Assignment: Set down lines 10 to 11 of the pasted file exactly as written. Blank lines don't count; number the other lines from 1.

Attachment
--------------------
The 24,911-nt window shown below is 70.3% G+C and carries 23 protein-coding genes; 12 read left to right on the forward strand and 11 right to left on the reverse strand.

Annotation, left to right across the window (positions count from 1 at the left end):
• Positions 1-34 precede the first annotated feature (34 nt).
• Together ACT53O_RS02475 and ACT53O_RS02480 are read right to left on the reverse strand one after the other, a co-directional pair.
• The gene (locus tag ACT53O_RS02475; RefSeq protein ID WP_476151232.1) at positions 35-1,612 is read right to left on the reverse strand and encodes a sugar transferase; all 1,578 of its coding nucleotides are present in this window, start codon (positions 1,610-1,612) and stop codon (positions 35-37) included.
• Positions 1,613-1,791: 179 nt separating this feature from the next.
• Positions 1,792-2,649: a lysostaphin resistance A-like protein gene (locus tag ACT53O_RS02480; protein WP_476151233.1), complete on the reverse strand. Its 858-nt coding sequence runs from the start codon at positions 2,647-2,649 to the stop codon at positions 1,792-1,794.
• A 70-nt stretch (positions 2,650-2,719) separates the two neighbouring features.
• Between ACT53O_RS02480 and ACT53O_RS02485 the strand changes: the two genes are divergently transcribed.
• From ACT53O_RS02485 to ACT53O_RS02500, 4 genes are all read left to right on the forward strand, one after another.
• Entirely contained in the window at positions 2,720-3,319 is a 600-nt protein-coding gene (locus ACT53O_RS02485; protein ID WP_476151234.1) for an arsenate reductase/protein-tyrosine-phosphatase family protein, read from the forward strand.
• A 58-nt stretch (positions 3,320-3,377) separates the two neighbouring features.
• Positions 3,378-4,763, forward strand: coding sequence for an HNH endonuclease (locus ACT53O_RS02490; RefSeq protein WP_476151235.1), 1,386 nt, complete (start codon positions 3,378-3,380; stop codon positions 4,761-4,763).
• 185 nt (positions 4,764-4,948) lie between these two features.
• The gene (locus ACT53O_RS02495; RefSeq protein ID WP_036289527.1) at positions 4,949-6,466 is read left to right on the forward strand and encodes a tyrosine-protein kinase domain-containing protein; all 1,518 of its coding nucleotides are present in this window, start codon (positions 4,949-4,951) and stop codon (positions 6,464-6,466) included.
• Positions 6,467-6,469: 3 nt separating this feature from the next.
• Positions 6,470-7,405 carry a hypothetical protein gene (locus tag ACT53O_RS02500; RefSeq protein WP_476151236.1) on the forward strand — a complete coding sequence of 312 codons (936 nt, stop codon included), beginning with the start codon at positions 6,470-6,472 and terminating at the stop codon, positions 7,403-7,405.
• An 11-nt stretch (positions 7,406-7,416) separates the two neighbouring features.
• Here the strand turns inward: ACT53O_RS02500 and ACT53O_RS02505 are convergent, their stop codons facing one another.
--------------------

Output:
• From ACT53O_RS02485 to ACT53O_RS02500, 4 genes are all read left to right on the forward strand, one after another.
• Entirely contained in the window at positions 2,720-3,319 is a 600-nt protein-coding gene (locus ACT53O_RS02485; protein ID WP_476151234.1) for an arsenate reductase/protein-tyrosine-phosphatase family protein, read from the forward strand.